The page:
Traditional string puppet play from Rajasthan in north-west India. The Bhat and Nat communities of Rajasthan, most originating from Nagaur district, traditionally nomadic but today more or less sedentary, would travel with family throughout the Thar Desert and Nagaur regions practising the profession of putliwallah (puppeteer) and genealogists. As genealogists, they kept the family histories of important people in the villages and towns in Rajasthan where they themselves came from. For their own local rulers, for instance, thrice a day in the square they would recite the family histories, the events in the lives of the rulers’ ancestors.
As puppeteers (kathputliwallah or kathputli kalākāra, “artist”), they perform the kathputli ka khel (“kathputli play”). The kathputli performers claim that their ancestors had performed for royal families and had received great honour and prestige from the rulers of Rajasthan, Uttar Pradesh, Madhya Pradesh, and Punjab. Indeed, they mostly performed in other states, not only in Rajasthan. They travelled to Uttar Pradesh and other areas that were Hindi and Urdu (or Hindustani) speaking, thus the language of the kathputli ka khel – for both songs and dialogues – was a blend of these two languages.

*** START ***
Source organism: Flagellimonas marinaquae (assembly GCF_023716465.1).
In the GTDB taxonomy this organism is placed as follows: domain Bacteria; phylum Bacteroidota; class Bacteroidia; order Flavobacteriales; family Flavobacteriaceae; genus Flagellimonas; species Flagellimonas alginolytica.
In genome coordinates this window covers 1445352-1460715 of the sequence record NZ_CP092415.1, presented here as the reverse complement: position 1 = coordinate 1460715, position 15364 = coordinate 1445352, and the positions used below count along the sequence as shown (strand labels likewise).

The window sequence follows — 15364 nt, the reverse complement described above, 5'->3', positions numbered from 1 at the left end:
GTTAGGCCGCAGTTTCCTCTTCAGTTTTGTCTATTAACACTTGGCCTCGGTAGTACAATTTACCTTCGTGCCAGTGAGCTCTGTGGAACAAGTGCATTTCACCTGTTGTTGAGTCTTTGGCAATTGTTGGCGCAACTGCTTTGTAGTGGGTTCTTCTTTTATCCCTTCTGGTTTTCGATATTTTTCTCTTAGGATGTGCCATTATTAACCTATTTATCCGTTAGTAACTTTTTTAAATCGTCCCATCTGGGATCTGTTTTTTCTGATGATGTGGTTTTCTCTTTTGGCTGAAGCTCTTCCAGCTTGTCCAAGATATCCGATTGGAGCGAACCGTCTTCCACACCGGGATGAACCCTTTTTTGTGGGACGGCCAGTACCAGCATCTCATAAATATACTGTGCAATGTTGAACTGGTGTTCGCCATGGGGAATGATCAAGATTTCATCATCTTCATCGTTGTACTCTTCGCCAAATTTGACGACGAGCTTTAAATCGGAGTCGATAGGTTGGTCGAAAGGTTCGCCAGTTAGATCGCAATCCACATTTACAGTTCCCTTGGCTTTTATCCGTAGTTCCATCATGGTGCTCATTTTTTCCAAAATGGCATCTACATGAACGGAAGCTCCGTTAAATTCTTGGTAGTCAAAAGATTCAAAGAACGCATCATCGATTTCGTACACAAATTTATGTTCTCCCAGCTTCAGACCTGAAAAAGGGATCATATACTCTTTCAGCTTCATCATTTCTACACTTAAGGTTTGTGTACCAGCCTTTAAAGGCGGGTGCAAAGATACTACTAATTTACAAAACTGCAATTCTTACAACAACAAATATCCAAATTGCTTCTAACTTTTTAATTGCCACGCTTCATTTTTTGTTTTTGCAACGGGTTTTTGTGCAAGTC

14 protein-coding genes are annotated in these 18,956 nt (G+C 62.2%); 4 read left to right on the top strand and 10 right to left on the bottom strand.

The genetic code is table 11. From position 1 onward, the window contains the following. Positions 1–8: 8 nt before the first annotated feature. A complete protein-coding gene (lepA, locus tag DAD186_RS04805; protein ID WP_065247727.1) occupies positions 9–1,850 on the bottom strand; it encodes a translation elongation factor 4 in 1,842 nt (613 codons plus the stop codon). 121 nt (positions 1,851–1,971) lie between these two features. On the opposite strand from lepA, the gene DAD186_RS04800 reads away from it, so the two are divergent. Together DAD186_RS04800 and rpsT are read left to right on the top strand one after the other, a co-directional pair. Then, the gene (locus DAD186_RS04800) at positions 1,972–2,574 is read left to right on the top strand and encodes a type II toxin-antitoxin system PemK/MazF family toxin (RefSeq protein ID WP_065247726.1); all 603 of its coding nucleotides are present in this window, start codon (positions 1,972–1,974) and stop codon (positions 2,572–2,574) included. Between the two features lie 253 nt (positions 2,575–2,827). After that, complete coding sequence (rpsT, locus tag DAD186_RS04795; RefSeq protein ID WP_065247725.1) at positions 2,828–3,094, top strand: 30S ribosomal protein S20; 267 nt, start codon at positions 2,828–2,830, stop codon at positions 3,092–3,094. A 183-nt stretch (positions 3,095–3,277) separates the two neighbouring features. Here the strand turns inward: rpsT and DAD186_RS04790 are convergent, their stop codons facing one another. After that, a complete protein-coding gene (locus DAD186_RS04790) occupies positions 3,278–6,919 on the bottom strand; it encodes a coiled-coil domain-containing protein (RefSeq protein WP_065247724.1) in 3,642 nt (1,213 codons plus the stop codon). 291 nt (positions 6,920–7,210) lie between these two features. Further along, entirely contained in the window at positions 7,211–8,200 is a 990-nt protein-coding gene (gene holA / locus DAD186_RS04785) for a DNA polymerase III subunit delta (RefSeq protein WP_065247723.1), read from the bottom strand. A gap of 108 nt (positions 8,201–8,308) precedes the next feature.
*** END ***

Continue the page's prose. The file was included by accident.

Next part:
The kathputli puppets (putli meaning doll and kath, wood) are sculpted and painted by the puppeteers themselves, and are composed of a head inserted on a short, thin torso of wood. The arms, made of wood or cloth stuffed with cotton, articulated at the elbow and wrist, hang and move freely on both sides of the body. Since most of the kathputli do not have legs, the puppets’ long, ground-length cotton voile skirts twirl about when in motion. Two strings, one attached around the puppet’s waist, the other to the top of its head, are connected to a loop that the puppeteer manipulates directly between his fingers or lifts to make the puppets dance. The dancer puppet, called Anarkali, however, is a more complex puppet, having around six strings. Traditional kathputli string puppets do not have controls. It is a very simple manipulation technique, yet the result is heightened by the fast movements from above and by the number of puppets assembled on the brightly coloured cloth puppet stage representing a palace.